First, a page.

Nina Planck opened London’s first farmers-market in 1999.Today London Farmers Markets operates a number of weekly farmers-markets, which provide home-grown food to city dwellers and crucial income for family farms in the Southeast. Her goals for the farmers-markets are more food produced within the M25 (London’s ringroad), and more organic food. She is the author of the Farmers-Market Cookbook and was an advisor to the Prince of Wale’s Rural Task Force.
Graeme Sherriff graduated from Keele University with an MA in Environmental Law and Policy. His MA dissertation, based on an extensive survey of food growing projects in the UK, looked at permaculture and its relevance to sustainable agriculture. After graduating, Graeme worked on practical environmental improvement and community building projects as part of Groundwork and then became involved with research on related subjects at the University of Manchester.
Jac Smit, between the ages of 12 and 22, held jobs in a diverse range of peri-urban agriculture fields including production, processing and sales of: poultry, vegetable, livestock [goat, cow and horse], orcharding [apple, cherry and maple], and ornamental horticulture. He acquired a first degree in agriculture and a master’s degree from Harvard University in city and regional planning. As project manager, technical director and principal planner he incorporated agriculture into the regional plans for Baghdad, Calcutta, Chicago, Karachi, and the Suez Canal Zone. In the early 1990s he carried out a worldwide study for UNDP to define the current and potential role of urban agriculture, which was launched at the Global City Summit in 1996. Since 1992 he has been the president of the Urban Agriculture Network and is a founding member of the global Resources Center for Urban Agriculture that has eight information centers on the five continents. He is a frequent conference presenter and is frequently published in a wide diversity of media.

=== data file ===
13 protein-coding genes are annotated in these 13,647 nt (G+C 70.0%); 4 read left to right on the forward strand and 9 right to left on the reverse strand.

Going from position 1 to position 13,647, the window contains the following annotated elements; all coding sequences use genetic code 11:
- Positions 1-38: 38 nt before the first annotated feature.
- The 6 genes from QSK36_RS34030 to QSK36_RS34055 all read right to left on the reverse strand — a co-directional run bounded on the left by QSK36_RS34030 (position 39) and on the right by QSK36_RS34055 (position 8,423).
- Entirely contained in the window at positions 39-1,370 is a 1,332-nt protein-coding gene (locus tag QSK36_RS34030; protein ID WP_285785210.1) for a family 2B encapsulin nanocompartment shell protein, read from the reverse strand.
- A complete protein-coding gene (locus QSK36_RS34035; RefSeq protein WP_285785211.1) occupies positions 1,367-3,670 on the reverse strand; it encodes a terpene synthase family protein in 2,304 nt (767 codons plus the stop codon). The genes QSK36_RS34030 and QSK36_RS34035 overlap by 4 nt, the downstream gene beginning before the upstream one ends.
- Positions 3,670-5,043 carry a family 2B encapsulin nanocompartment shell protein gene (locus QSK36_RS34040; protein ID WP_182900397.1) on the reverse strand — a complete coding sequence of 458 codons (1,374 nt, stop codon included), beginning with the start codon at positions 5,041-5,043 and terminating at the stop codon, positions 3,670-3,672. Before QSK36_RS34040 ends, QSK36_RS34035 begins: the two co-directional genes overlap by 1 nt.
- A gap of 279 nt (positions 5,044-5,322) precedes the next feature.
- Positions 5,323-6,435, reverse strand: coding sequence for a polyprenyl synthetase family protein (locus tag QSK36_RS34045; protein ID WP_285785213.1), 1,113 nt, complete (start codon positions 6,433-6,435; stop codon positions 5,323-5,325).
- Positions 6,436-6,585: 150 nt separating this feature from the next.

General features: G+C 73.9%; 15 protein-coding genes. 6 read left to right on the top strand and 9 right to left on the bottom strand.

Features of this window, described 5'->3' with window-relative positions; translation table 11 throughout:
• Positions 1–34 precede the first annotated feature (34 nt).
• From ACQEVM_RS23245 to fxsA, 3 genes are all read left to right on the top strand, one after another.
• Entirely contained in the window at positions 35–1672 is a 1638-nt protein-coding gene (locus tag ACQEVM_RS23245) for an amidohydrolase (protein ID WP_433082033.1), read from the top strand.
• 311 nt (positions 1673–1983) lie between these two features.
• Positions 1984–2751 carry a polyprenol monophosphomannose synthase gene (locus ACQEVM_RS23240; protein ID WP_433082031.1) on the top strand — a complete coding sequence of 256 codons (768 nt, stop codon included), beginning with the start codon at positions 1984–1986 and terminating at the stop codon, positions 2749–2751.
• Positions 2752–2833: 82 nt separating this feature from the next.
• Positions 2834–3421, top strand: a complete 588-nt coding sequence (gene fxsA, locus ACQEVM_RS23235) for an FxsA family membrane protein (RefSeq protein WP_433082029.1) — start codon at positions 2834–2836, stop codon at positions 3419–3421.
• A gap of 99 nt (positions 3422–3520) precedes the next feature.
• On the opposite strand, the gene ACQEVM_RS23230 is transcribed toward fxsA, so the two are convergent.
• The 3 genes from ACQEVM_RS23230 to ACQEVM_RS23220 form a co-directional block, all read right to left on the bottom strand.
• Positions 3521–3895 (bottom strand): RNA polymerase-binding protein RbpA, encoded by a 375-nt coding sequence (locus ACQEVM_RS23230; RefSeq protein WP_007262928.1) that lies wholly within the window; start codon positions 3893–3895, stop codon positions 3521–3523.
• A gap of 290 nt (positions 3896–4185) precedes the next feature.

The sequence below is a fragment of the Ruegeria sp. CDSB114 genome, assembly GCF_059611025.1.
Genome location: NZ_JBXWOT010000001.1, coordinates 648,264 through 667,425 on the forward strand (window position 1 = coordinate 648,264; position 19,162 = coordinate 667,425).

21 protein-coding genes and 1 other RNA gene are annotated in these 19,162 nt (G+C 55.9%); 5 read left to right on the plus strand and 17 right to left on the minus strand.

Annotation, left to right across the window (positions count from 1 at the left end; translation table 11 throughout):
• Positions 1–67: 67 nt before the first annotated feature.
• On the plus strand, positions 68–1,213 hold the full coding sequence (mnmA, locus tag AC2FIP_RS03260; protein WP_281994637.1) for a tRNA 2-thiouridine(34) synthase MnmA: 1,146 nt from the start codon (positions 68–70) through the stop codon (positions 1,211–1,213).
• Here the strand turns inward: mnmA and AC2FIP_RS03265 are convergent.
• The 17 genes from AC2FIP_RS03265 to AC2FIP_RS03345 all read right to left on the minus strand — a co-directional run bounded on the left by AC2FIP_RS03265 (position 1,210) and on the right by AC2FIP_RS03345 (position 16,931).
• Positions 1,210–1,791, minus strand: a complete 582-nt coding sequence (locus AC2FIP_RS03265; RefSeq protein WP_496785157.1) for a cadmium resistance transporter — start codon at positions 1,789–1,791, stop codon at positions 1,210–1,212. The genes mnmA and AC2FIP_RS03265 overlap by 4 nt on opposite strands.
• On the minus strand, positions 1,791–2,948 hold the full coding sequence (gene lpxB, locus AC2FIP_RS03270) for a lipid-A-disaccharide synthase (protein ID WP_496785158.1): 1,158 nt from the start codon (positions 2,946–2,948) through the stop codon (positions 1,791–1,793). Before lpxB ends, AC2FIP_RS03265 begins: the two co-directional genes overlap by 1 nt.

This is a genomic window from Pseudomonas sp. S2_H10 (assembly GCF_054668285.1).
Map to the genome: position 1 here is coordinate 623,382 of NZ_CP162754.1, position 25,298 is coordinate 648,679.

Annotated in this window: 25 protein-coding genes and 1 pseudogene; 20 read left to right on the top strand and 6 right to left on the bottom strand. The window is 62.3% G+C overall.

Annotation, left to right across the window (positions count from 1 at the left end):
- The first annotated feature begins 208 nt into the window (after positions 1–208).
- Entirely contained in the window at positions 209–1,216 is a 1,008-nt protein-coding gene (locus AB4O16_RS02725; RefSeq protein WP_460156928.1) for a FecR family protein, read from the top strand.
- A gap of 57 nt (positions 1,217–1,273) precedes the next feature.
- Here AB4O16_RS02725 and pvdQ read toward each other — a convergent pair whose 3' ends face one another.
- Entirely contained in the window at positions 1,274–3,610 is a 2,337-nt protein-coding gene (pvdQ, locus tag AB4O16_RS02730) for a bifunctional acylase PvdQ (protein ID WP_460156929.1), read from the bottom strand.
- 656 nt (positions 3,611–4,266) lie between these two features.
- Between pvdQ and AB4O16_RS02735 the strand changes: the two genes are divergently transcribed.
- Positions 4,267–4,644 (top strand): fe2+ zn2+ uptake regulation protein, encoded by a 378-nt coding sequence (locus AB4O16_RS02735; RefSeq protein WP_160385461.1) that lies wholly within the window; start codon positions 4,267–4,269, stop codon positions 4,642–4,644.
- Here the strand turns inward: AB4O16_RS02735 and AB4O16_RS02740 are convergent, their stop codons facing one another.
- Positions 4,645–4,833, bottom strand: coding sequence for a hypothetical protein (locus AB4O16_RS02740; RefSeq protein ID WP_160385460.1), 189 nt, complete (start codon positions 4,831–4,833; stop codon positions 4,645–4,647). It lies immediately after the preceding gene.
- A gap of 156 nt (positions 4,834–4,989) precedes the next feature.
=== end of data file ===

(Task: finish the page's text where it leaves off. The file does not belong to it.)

Andre Viljoen is an architect and senior lecturer at the School of Architecture and Design at the University of Brighton, where he is undergraduate architecture course leader and runs a design studio with Katrin Bohn. Previously he was Deputy Director of the Low Energy Architecture Research Unit, based in the School of Architecture and Spatial Design at London Metropolitan University. He has participated in a number of European research studies for low energy buildings and his work in urban agriculture and urban design stems from an interest in architecture and environmental issues. Recent research and practice has concentrated on the design implications of the integration of urban agriculture into urban landscape strategies.
Arturo Perez Vazquez is completing a PhD in the Department of Agricultural Sciences Wye Campus, Imperial College. Its subject is the future role of allotments in England as a component of urban agriculture. He has received an Agropolis Award from the Cities Feeding People Program run by Canada’s International Development Research Centre (IDRC).
Richard Wiltshire is a senior lecturer in Geography at King’s College London and Research Officer for QED Allotments Group, a Local Agenda 21 Initiative in Dartford. His recent research focuses on the development of allotments and community gardens in Japan, and he is the co-author (with David Crouch and Joe Sempik) of Growing in the Community (Local Government Association, 2001) and Sustaining the Plot (Town and Country Planning Association, 2001) with David Crouch. He is a Steering Group member for the Allotments Regeneration Initiative.